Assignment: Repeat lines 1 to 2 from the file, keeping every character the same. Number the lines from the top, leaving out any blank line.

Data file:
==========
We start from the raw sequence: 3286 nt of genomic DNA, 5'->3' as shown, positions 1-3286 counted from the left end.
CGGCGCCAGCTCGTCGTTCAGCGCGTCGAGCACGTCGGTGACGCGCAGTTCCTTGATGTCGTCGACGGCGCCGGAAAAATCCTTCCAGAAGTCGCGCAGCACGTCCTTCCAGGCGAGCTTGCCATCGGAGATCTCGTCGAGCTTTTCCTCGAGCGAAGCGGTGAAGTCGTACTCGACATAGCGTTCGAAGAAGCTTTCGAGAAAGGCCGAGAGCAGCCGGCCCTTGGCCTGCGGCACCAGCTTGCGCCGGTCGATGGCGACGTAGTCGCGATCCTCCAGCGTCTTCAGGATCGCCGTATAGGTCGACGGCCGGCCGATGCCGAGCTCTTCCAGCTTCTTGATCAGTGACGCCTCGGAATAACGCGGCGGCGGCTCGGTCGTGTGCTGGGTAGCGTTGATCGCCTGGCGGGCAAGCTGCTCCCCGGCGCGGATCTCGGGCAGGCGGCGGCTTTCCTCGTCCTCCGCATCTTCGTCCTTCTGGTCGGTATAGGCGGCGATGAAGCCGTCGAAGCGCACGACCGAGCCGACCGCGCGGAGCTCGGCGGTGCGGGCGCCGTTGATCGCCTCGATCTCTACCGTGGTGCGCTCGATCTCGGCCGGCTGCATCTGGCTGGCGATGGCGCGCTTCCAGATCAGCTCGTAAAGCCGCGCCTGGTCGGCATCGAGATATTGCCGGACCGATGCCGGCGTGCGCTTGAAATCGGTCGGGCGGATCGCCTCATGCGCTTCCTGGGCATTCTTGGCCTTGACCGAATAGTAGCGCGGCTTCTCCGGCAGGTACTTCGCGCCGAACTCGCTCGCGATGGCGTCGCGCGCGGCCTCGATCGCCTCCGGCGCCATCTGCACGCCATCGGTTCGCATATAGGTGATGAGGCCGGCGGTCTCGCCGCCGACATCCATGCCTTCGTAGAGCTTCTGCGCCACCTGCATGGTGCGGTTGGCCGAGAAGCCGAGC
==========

We start from the raw sequence: 3286 nt of genomic DNA, 5'->3' as shown, positions 1-3286 counted from the left end.
CGGCGCCAGCTCGTCGTTCAGCGCGTCGAGCACGTCGGTGACGCGCAGTTCCTTGATGTCGTCGACGGCGCCGGAAAAATCCTTCCAGAAGTCGCGCAGCACGTCCTTCCAGGCGAGCTTGCCATCGGAGATCTCGTCGAGCTTTTCCTCGAGCGAAGCGGTGAAGTCGTACTCGACATAGCGTTCGAAGAAGCTTTCGAGAAAGGCCGAGAGCAGCCGGCCCTTGGCCTGCGGCACCAGCTTGCGCCGGTCGATGGCGACGTAGTCGCGATCCTCCAGCGTCTTCAGGATCGCCGTATAGGTCGACGGCCGGCCGATGCCGAGCTCTTCCAGCTTCTTGATCAGTGACGCCTCGGAATAACGCGGCGGCGGCTCGGTCGTGTGCTGGGTAGCGTTGATCGCCTGGCGGGCAAGCTGCTCCCCGGCGCGGATCTCGGGCAGGCGGCGGCTTTCCTCGTCCTCCGCATCTTCGTCCTTCTGGTCGGTATAGGCGGCGATGAAGCCGTCGAAGCGCACGACCGAGCCGACCGCGCGGAGCTCGGCGGTGCGGGCGCCGTTGATCGCCTCGATCTCTACCGTGGTGCGCTCGATCTCGGCCGGCTGCATCTGGCTGGCGATGGCGCGCTTCCAGATCAGCTCGTAAAGCCGCGCCTGGTCGGCATCGAGATATTGCCGGACCGATGCCGGCGTGCGCTTGAAATCGGTCGGGCGGATCGCCTCATGCGCTTCCTGGGCATTCTTGGCCTTGACCGAATAGTAGCGCGGCTTCTCCGGCAGGTACTTCGCGCCGAACTCGCTCGCGATGGCGTCGCGCGCGGCCTCGATCGCCTCCGGCGCCATCTGCACGCCATCGGTTCGCATATAGGTGATGAGGCCGGCGGTCTCGCCGCCGACATCCATGCCTTCGTAGAGCTTCTGCGCCACCTGCATGGTGCGGTTGGCCGAGAAGCCGAGC